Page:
Describe your role as OPB’s new Chief Investment Officer. What are your primary responsibilities?
With the transfer of day-to-day investment operations to IMCO, my role as CIO is quite different than when my predecessor, Jill Pepall, held the role. While OPB’s assets are now under IMCO’s management, OPB retains its fiduciary duties and responsibilities as the administrator of the PSPP, which means that it remains responsible for the supervision of OPB’s business and investment of the Fund.
As CIO, I’m responsible for monitoring IMCO’s investment performance and compliance with our strategies and policies. I’m responsible for overseeing the relationship between the two organizations, and supporting IMCO as it executes our strategy according to OPB’s Strategic Asset Allocation (SAA). With support from our new Vice-President of Finance, Armand deKemp, our job is to monitor, assess and report to the Board on IMCO’s performance and investment returns. This includes IMCO’s execution of our strategies and its compliance with the contractual obligations under our Investment Management Agreement and our Implementation and Support Agreement (the IMA and ISA), including financial reporting, audit and internal controls.
In 2017, IMCO was officially launched. What will stay the same and what will change now that IMCO is managing OPB’s investments?
Now that IMCO is operational, the roles and responsibilities of OPB and IMCO have been clearly defined, with OPB continuing to own its assets and to be responsible only for PSPP pension liabilities and OPB-issued debenture. We will still control our SAA as well as other policies as defined by our agreements. This means that we set our overall investment strategy and asset mix to ensure the Plan’s investments are well matched to our liabilities.
IMCO’s role is to invest in accordance with those strategies, including overseeing our external investment managers. IMCO’s responsibility is to execute the strategy by making the individual investment decisions within each of the asset classes that align to our SAA.
What short-term and long-term benefits should OPB expect?
As mentioned in previous annual reports, we expect to realize a number of benefits stemming from the creation of IMCO. The first of these is scale. For a $25 billion or even $30 billion asset manager, there’s only so many investment opportunities one can have direct access to, especially in a market as competitive as today’s. As part of IMCO’s larger $60 billion of assets under management, and with an expectation of growth in assets under management, IMCO provides us with economies of scale that will allow OPB, and other members of IMCO, access to more and higher-quality investments capable of generating higher incremental returns at a lower unit cost. As a larger investor, IMCO will be positioned to negotiate better deal terms and to gain access to a broader range of investment and partnership opportunities – both of which we expect to help boost our risk-adjusted net investment returns over the long term.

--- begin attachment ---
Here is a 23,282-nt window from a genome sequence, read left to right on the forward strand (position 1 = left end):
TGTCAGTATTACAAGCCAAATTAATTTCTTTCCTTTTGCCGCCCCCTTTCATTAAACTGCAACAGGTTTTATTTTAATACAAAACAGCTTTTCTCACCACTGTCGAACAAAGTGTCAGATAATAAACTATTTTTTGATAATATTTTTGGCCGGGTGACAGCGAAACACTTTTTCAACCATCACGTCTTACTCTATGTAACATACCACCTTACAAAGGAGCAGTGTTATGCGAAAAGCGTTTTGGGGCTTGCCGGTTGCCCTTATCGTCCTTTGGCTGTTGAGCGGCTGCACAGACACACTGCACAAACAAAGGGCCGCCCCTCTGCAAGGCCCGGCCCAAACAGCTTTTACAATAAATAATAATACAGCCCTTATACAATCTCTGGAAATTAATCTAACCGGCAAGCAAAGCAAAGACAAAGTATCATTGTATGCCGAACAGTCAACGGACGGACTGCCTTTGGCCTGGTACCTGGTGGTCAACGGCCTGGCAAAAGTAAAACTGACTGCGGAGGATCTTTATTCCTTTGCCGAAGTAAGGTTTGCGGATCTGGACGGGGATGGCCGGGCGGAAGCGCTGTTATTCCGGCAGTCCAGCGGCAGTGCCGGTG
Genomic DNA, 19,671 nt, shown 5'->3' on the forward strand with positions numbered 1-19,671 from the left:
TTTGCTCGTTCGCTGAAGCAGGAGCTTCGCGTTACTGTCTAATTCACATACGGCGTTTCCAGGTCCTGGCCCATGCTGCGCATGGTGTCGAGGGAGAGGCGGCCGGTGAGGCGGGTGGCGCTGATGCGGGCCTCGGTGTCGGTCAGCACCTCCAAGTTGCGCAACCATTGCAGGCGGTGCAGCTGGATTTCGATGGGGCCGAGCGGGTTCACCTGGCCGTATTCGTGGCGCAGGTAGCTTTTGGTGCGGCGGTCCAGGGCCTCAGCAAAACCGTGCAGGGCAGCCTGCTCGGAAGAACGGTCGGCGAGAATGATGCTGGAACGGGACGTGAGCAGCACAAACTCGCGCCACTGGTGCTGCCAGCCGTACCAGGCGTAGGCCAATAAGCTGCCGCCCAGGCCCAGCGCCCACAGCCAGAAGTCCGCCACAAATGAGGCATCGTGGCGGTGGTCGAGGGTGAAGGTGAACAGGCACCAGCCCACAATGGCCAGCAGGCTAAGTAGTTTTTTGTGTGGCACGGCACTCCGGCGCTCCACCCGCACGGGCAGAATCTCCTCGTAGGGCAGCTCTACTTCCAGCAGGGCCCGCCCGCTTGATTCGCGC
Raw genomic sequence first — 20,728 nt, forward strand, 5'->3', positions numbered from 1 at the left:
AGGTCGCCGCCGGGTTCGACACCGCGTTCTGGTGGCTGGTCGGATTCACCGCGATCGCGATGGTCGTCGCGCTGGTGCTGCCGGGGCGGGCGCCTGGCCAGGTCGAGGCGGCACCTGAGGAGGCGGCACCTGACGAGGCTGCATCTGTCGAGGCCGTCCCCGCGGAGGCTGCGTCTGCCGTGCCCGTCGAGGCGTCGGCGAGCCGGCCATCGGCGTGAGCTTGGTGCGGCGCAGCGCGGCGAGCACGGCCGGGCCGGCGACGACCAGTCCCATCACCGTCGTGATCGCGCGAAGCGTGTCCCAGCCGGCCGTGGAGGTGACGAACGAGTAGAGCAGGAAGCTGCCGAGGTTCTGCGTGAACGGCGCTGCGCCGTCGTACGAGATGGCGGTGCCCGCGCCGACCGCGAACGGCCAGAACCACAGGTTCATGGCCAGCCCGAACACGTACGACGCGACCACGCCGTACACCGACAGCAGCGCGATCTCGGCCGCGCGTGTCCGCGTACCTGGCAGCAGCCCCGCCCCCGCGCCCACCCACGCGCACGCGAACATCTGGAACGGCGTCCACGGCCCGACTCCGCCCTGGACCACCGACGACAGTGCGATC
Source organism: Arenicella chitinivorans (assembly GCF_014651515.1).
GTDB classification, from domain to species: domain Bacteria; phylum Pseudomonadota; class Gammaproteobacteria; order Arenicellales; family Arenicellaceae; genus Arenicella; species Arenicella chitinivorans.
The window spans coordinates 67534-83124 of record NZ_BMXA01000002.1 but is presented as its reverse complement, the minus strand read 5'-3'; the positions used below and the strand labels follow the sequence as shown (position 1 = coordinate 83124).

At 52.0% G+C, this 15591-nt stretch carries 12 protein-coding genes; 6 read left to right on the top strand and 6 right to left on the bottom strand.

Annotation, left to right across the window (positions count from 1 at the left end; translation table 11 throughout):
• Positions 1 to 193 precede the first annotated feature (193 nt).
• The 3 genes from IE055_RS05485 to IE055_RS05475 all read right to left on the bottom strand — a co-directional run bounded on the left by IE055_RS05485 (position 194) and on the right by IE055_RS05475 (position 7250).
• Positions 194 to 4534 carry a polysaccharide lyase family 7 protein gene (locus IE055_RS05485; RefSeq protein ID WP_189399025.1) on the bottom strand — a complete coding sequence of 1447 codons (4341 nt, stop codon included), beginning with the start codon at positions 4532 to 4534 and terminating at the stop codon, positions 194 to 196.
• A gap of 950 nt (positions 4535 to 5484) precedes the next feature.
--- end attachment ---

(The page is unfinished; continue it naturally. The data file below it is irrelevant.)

Additionally, since IMCO operates on a cost-recovery basis and spreads its cost among its members, we expect to realize some cost efficiencies over the long term, especially as IMCO takes on new members. Pooling assets under IMCO also allows for further internalization of some investment functions that will reduce our external management fees. Finally, through IMCO, OPB will also benefit from: (i) the incorporation of more robust risk management systems into its investment decisions and processes; (ii) being more able to invest in advanced investment and investment finance systems; and (iii) access to greater research capabilities.
What were some of our key successes in 2017?
In addition to IMCO’s launch, I was very pleased with our total return of 10.8% this year, which exceeded our benchmark by 0.4%. This was a result of very good returns in global equity markets, which were buoyed by global economic growth and relatively low interest rates, which provided a favourable climate for us to invest in. Across our various asset classes, our Private Markets return was 4.5%, and our Public Markets return was 13.3%.
We also had a number of exciting transactions in 2017 that contributed to our success, including starting construction on the 16 York Street property we co-own with our long-time partner Cadillac Fairview (CF) in downtown Toronto. With its prime location, access to transit and sustainability features, we are confident that 16 York will attract prime tenants and provide us with an excellent return on our investment. We are very proud that this 800,000-square-foot office building will be built to LEED Platinum specifications and will target WELL certification, the fast-evolving, occupant-centric standard for tenant well-being, comfort and efficient operation. We also partnered with the Workplace Safety and Insurance Board (WSIB) to purchase 50% of CF’s Vancouver portfolio, including the Pacific Centre, one of North America’s top-performing shopping centres, and 12 best-in-class office properties in the heart of downtown Vancouver.
What were your key investment challenges in 2017?